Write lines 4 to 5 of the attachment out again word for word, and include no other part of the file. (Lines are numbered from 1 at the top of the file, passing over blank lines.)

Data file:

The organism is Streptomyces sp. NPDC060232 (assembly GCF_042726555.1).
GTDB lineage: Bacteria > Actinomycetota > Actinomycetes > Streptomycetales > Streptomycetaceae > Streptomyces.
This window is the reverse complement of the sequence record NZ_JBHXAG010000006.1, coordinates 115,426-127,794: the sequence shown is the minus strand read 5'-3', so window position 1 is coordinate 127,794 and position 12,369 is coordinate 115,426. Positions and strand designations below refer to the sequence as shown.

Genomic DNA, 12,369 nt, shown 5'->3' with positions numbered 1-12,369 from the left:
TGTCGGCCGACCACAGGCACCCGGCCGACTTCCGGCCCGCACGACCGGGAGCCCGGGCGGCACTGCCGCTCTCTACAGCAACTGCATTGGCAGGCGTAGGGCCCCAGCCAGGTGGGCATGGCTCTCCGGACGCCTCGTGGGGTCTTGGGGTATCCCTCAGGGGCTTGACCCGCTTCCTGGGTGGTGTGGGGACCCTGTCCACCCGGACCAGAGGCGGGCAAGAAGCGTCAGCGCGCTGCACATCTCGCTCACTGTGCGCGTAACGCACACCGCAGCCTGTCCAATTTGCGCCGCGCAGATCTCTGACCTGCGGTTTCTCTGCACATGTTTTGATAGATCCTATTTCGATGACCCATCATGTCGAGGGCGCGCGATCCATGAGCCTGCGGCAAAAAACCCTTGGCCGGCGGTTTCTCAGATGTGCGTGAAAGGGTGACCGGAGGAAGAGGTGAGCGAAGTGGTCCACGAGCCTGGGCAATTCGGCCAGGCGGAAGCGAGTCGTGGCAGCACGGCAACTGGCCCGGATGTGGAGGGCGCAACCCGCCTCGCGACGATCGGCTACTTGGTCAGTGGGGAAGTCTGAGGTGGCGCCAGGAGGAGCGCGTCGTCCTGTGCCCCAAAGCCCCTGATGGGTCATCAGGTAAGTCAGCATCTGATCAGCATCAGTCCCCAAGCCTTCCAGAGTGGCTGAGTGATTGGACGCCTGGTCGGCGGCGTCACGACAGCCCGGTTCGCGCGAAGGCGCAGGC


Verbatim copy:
Genomic DNA, 12,369 nt, shown 5'->3' with positions numbered 1-12,369 from the left:
TGTCGGCCGACCACAGGCACCCGGCCGACTTCCGGCCCGCACGACCGGGAGCCCGGGCGGCACTGCCGCTCTCTACAGCAACTGCATTGGCAGGCGTAGGGCCCCAGCCAGGTGGGCATGGCTCTCCGGACGCCTCGTGGGGTCTTGGGGTATCCCTCAGGGGCTTGACCCGCTTCCTGGGTGGTGTGGGGACCCTGTCCACCCGGACCAGAGGCGGGCAAGAAGCGTCAGCGCGCTGCACATCTCGCTCACTGTGCGCGTAACGCACACCGCAGCCTGTCCAATTTGCGCCGCGCAGATCTCTGACCTGCGGTTTCTCTGCACATGTTTTGATAGATCCTATTTCGATGACCCATCATGTCGAGGGCGCGCGATCCATGAGCCTGCGGCAAAAAACCCTTGGCCGGCGGTTTCTCAGATGTGCGTGAAAGGGTGACCGGAGGAAGAGGTGAGCGAAGTGGTCCACGAGCCTGGGCAATTCGGCCAGGCGGAAGCGAGTCGTGGCAGCACGGCAACTGGCCCGGATGTGGAGGGCGCAACCCGCCTCGCGACGATCGGCTACTTGGTCAGTGGGGAAGTCTGAGGTGGCGCCAGGAGGAGCGCGTCGTCCTGTGCCCCAAAGCCCCTGATGGGTCATCAGGTAAGTCAGCATCTGATCAGCATCAGTCCCCAAGCCTTCCAGAGTGGCTGAGTGATTGGACGCCTGGTCGGCGGCGTCACGACAGCCCGGTTCGCGCGAAGGCGCAGGC